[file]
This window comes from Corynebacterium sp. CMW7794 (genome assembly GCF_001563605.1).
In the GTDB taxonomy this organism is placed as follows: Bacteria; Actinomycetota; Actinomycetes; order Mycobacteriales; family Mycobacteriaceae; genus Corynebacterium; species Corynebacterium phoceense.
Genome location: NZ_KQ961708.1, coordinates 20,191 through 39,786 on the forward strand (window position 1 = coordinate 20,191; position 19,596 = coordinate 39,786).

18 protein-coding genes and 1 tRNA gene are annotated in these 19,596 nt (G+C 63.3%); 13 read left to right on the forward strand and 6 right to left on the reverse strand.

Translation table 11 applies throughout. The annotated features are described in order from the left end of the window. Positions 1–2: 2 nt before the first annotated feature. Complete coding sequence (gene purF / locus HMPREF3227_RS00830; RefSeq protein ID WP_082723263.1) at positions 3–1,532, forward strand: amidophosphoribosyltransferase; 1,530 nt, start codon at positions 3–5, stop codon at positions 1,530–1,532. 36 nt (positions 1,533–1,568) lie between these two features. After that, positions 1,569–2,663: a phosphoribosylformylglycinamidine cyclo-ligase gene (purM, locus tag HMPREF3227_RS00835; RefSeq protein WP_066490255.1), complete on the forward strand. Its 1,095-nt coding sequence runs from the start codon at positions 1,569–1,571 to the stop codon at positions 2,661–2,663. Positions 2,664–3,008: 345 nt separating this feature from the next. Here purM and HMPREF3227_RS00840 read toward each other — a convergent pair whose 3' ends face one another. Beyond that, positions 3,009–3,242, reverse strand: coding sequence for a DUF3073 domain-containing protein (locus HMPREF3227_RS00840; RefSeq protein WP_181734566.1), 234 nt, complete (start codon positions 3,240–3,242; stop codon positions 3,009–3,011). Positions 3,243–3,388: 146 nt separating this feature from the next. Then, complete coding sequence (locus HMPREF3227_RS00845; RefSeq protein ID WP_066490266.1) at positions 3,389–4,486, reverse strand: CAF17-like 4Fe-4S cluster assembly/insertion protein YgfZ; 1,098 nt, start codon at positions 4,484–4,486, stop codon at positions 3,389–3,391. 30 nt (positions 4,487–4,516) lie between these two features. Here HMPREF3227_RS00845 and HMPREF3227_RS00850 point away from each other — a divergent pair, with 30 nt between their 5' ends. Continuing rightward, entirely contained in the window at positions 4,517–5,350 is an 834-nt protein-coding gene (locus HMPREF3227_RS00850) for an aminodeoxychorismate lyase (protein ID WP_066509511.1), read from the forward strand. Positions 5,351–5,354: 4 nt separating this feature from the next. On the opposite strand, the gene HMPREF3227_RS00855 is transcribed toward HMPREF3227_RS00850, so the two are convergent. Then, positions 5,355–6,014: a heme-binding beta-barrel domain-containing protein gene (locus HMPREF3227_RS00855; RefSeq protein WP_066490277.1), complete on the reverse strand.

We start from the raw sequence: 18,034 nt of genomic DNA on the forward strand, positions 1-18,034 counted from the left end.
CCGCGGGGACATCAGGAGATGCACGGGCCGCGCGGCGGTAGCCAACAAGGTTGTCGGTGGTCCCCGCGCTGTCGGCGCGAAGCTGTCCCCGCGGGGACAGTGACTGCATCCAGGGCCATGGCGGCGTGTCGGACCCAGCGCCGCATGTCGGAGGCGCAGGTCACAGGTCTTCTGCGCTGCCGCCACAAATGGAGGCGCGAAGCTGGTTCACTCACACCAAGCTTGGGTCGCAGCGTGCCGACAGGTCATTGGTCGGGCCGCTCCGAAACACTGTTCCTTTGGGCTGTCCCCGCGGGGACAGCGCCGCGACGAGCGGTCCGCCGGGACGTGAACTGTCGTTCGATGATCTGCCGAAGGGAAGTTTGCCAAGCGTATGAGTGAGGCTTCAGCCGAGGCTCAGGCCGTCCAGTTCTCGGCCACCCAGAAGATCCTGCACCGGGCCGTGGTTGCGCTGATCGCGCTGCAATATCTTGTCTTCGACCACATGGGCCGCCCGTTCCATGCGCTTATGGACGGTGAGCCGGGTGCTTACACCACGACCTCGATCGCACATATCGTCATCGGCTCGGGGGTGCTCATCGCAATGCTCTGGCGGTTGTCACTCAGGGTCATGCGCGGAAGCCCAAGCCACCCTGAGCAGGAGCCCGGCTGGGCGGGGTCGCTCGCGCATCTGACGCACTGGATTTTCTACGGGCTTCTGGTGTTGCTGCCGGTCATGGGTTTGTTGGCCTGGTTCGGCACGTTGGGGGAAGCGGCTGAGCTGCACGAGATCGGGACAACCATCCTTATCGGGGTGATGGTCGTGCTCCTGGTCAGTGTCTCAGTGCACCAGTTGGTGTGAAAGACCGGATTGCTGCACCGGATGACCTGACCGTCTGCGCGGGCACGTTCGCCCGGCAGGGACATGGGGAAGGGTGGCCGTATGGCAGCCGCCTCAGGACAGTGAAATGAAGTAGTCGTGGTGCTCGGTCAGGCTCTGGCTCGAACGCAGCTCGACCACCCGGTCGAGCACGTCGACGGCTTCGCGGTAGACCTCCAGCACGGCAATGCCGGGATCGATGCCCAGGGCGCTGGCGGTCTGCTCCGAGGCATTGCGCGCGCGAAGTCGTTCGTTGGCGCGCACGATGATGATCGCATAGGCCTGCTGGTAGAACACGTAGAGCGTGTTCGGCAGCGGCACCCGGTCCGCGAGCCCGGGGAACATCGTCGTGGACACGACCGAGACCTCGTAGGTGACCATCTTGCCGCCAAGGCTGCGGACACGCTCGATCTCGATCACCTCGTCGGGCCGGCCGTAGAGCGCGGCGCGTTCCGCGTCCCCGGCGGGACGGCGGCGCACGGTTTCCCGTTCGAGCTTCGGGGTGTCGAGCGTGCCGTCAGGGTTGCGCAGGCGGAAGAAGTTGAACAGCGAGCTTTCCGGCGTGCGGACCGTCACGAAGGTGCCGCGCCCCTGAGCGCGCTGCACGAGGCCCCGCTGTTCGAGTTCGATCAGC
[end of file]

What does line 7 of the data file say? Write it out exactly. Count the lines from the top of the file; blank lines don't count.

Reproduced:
CCGCGGGGACATCAGGAGATGCACGGGCCGCGCGGCGGTAGCCAACAAGGTTGTCGGTGGTCCCCGCGCTGTCGGCGCGAAGCTGTCCCCGCGGGGACAGTGACTGCATCCAGGGCCATGGCGGCGTGTCGGACCCAGCGCCGCATGTCGGAGGCGCAGGTCACAGGTCTTCTGCGCTGCCGCCACAAATGGAGGCGCGAAGCTGGTTCACTCACACCAAGCTTGGGTCGCAGCGTGCCGACAGGTCATTGGTCGGGCCGCTCCGAAACACTGTTCCTTTGGGCTGTCCCCGCGGGGACAGCGCCGCGACGAGCGGTCCGCCGGGACGTGAACTGTCGTTCGATGATCTGCCGAAGGGAAGTTTGCCAAGCGTATGAGTGAGGCTTCAGCCGAGGCTCAGGCCGTCCAGTTCTCGGCCACCCAGAAGATCCTGCACCGGGCCGTGGTTGCGCTGATCGCGCTGCAATATCTTGTCTTCGACCACATGGGCCGCCCGTTCCATGCGCTTATGGACGGTGAGCCGGGTGCTTACACCACGACCTCGATCGCACATATCGTCATCGGCTCGGGGGTGCTCATCGCAATGCTCTGGCGGTTGTCACTCAGGGTCATGCGCGGAAGCCCAAGCCACCCTGAGCAGGAGCCCGGCTGGGCGGGGTCGCTCGCGCATCTGACGCACTGGATTTTCTACGGGCTTCTGGTGTTGCTGCCGGTCATGGGTTTGTTGGCCTGGTTCGGCACGTTGGGGGAAGCGGCTGAGCTGCACGAGATCGGGACAACCATCCTTATCGGGGTGATGGTCGTGCTCCTGGTCAGTGTCTCAGTGCACCAGTTGGTGTGAAAGACCGGATTGCTGCACCGGATGACCTGACCGTCTGCGCGGGCACGTTCGCCCGGCAGGGACATGGGGAAGGGTGGCCGTATGGCAGCCGCCTCAGGACAGTGAAATGAAGTAGTCGTGGTGCTCGGTCAGGCTCTGGCTCGAACGCAGCTCGACCACCCGGTCGAGCACGTCGACGGCTTCGCGGTAGACCTCCAGCACGGCAATGCCGGGATCGATGCCCAGGGCGCTGGCGGTCTGCTCCGAGGCATTGCGCGCGCGAAGTCGTTCGTTGGCGCGCACGATGATGATCGCATAGGCCTGCTGGTAGAACACGTAGAGCGTGTTCGGCAGCGGCACCCGGTCCGCGAGCCCGGGGAACATCGTCGTGGACACGACCGAGACCTCGTAGGTGACCATCTTGCCGCCAAGGCTGCGGACACGCTCGATCTCGATCACCTCGTCGGGCCGGCCGTAGAGCGCGGCGCGTTCCGCGTCCCCGGCGGGACGGCGGCGCACGGTTTCCCGTTCGAGCTTCGGGGTGTCGAGCGTGCCGTCAGGGTTGCGCAGGCGGAAGAAGTTGAACAGCGAGCTTTCCGGCGTGCGGACCGTCACGAAGGTGCCGCGCCCCTGAGCGCGCTGCACGAGGCCCCGCTGTTCGAGTTCGATCAGC